To start with, he does not have an accent, may not sound “polished” to many and is not conversing in English but can make a meaningful argument here, how he critically analyzes the situation and can articulate it well with such brevity in his thoughts is what our education system needs to focus upon.
For years, our education system has emphasized on producing “wrote learners.” Our policy still sticks to the “one size fits all” approach, which has failed to cater to the individual needs of intellect and creativity that humans are born with. Eh! Sounds very humanistic, but wait, don’t you agree with me? Do we not celebrate the diversity we possess as a part of this larger humankind, and by diversity, I mean the unique qualities and skillset we have. However, to develop and nurture these skills, we need a conducive environment that will support our growth, which, unfortunately, our country’s system still lacks. Although, we have aced the concept of “mugging things up,” we have forgotten how we would practically apply the crammed up information to our real lives.
I have always been an Arts student, and according to the standards of our education system, I scored pretty decently. At an early age, I realized that my personality, aptitude, and interest lie in being with and around people, studying different societies, cultures, and history, languages, the functioning of the human mind, etc. I chose to do things differently and wanted to see the world from a different lens, does it make me any less of a “smart person,” I don’t think so. But I feel the need to share that many of us (especially, folks from Arts fraternity) have always been subjected to the academic hierarchy existing in this country, and mind you, this hierarchy is based on merit.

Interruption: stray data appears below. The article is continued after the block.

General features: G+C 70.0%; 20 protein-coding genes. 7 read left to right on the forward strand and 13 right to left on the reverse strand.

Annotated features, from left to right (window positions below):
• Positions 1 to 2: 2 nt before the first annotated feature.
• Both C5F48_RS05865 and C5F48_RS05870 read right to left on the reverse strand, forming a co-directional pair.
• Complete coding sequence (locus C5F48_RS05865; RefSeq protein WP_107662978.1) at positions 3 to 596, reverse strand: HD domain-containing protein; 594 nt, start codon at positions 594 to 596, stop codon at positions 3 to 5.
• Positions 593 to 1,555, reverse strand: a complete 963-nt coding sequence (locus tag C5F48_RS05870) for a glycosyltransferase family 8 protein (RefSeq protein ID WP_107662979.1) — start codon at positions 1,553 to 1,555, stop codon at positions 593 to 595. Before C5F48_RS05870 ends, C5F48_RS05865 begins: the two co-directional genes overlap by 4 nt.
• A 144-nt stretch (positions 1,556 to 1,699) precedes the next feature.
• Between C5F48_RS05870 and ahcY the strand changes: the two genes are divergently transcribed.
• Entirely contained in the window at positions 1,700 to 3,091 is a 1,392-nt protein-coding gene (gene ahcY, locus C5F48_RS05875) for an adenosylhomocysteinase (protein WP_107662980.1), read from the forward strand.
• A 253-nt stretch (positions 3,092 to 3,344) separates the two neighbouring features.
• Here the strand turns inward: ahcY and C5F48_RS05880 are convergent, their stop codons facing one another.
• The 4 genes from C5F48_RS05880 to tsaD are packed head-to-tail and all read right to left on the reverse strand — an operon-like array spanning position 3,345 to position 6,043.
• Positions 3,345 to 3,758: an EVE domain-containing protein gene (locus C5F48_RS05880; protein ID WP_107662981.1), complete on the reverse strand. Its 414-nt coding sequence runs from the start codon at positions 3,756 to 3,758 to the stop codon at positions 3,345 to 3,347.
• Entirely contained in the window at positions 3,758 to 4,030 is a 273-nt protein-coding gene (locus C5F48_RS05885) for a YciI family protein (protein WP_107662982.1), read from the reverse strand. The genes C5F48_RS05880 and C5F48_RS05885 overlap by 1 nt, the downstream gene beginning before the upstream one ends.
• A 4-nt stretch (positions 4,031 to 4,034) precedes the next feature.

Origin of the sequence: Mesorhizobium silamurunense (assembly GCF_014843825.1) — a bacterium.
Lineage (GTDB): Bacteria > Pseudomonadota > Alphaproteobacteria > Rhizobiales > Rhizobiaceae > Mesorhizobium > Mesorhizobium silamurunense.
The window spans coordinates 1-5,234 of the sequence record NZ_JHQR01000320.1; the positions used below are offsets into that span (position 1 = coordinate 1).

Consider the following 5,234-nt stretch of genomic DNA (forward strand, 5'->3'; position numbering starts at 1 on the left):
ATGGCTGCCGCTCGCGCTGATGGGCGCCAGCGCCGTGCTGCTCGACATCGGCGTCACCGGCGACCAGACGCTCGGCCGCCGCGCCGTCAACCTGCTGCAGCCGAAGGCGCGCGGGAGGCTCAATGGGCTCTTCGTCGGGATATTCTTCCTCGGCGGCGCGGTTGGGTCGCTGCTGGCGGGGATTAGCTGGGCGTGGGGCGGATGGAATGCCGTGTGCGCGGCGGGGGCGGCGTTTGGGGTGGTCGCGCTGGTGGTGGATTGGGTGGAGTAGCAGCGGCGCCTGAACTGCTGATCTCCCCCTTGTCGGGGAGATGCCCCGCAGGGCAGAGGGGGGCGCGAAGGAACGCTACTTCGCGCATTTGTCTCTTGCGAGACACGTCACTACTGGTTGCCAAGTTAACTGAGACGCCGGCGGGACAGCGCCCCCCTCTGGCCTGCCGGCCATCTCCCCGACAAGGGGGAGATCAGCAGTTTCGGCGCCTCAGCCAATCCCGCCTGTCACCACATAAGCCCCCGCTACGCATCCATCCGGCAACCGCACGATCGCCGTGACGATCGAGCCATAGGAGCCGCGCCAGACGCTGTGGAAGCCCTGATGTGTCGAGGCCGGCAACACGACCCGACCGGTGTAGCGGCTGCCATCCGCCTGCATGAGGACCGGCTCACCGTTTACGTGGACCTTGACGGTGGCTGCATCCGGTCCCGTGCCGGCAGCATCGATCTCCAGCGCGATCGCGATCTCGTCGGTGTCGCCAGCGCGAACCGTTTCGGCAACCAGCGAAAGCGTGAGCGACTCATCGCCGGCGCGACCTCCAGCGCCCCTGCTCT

A little confused, let me help you out here, topping the list is Science, meant only for prodigies, they are most respected in the Indian society because they always (and this is assumed) scored high and their intelligence is beyond comprehension, then comes Commerce-not prodigies but yes, may have scored well in exams, they are smart and know their figures well. Also, most of them end up running the finances of this country. At the bottom is Arts-last on the ladder and good for nothing, that’s it! It is assumed that they are least brainy, mostly described as “weak students,” those who are left without any other choice and have to be “dumped” in Arts because they need to get their primary education.
With the cut-throat competition that exists out there, it’s unfortunate that we discriminate our beautiful minds based on what we wish to study or how much we score. Be it Science, Commerce or Arts, whatever I choose to study should help me create standing for myself and make a decent living. My choice of subjects does not make my contribution to this society lesser than any of my counterparts. We have to understand that it is YOU who needs to tap into YOUR interests and understand where YOUR passion lies. Do not let yourself get trapped into “Log kya kahenge mentality” (what will people think)?
And to support this, we need an education system that does not define us based on our marks or subject choices. We need a system that shapes our intellect, helps us form opinions, enhance our critical thinking, it should help us better identify our emotions, and make us emotionally intelligent people. Education should be a tool for us to broaden our horizons and develop our mental capacities, make us socially aware and responsible, help us be intellectually smart, and make us what we call “street smart.”
With that archaic format that we have been following so far, this idea may seem a bit “utopian,” but it is not impossible. I hope someday there can be a significant shift in the trajectory that will help us reap the benefits of an education that makes us self-actualized and fulfilled and guarantee us a happy and productive life.
I would like to believe that my education will not enslave me; instead, it would make me wise, empowered, and liberated!